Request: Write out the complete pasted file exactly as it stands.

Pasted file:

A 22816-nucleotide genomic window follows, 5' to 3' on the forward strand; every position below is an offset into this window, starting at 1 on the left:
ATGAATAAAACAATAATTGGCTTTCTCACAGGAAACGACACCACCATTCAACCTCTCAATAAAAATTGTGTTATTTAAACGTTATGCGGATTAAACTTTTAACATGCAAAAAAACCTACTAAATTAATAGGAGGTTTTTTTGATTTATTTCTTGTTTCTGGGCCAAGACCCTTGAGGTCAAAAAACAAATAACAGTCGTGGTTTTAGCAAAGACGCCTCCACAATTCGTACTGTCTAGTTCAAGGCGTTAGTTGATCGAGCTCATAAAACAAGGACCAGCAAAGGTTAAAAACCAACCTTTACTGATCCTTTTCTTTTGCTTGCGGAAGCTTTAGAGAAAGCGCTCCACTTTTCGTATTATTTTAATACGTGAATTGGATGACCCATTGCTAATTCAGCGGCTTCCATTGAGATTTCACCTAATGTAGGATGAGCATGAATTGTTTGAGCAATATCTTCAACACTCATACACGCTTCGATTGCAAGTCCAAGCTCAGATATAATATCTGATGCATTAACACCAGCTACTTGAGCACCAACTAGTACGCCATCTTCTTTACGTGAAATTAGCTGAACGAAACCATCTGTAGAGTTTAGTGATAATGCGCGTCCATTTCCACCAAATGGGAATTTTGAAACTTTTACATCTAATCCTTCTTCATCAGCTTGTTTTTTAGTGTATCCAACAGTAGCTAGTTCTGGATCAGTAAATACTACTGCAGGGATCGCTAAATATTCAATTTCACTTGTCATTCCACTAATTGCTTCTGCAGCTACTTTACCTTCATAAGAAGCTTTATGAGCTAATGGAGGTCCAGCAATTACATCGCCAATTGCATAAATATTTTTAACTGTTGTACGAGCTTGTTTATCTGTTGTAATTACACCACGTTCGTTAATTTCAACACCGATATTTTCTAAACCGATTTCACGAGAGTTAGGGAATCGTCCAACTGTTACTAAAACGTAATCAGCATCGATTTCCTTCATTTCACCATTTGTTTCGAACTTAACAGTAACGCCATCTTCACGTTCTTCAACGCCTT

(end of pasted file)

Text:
A 22816-nucleotide genomic window follows, 5' to 3' on the forward strand; every position below is an offset into this window, starting at 1 on the left:
ATGAATAAAACAATAATTGGCTTTCTCACAGGAAACGACACCACCATTCAACCTCTCAATAAAAATTGTGTTATTTAAACGTTATGCGGATTAAACTTTTAACATGCAAAAAAACCTACTAAATTAATAGGAGGTTTTTTTGATTTATTTCTTGTTTCTGGGCCAAGACCCTTGAGGTCAAAAAACAAATAACAGTCGTGGTTTTAGCAAAGACGCCTCCACAATTCGTACTGTCTAGTTCAAGGCGTTAGTTGATCGAGCTCATAAAACAAGGACCAGCAAAGGTTAAAAACCAACCTTTACTGATCCTTTTCTTTTGCTTGCGGAAGCTTTAGAGAAAGCGCTCCACTTTTCGTATTATTTTAATACGTGAATTGGATGACCCATTGCTAATTCAGCGGCTTCCATTGAGATTTCACCTAATGTAGGATGAGCATGAATTGTTTGAGCAATATCTTCAACACTCATACACGCTTCGATTGCAAGTCCAAGCTCAGATATAATATCTGATGCATTAACACCAGCTACTTGAGCACCAACTAGTACGCCATCTTCTTTACGTGAAATTAGCTGAACGAAACCATCTGTAGAGTTTAGTGATAATGCGCGTCCATTTCCACCAAATGGGAATTTTGAAACTTTTACATCTAATCCTTCTTCATCAGCTTGTTTTTTAGTGTATCCAACAGTAGCTAGTTCTGGATCAGTAAATACTACTGCAGGGATCGCTAAATATTCAATTTCACTTGTCATTCCACTAATTGCTTCTGCAGCTACTTTACCTTCATAAGAAGCTTTATGAGCTAATGGAGGTCCAGCAATTACATCGCCAATTGCATAAATATTTTTAACTGTTGTACGAGCTTGTTTATCTGTTGTAATTACACCACGTTCGTTAATTTCAACACCGATATTTTCTAAACCGATTTCACGAGAGTTAGGGAATCGTCCAACTGTTACTAAAACGTAATCAGCATCGATTTCCTTCATTTCACCATTTGTTTCGAACTTAACAGTAACGCCATCTTCACGTTCTTCAACGCCTT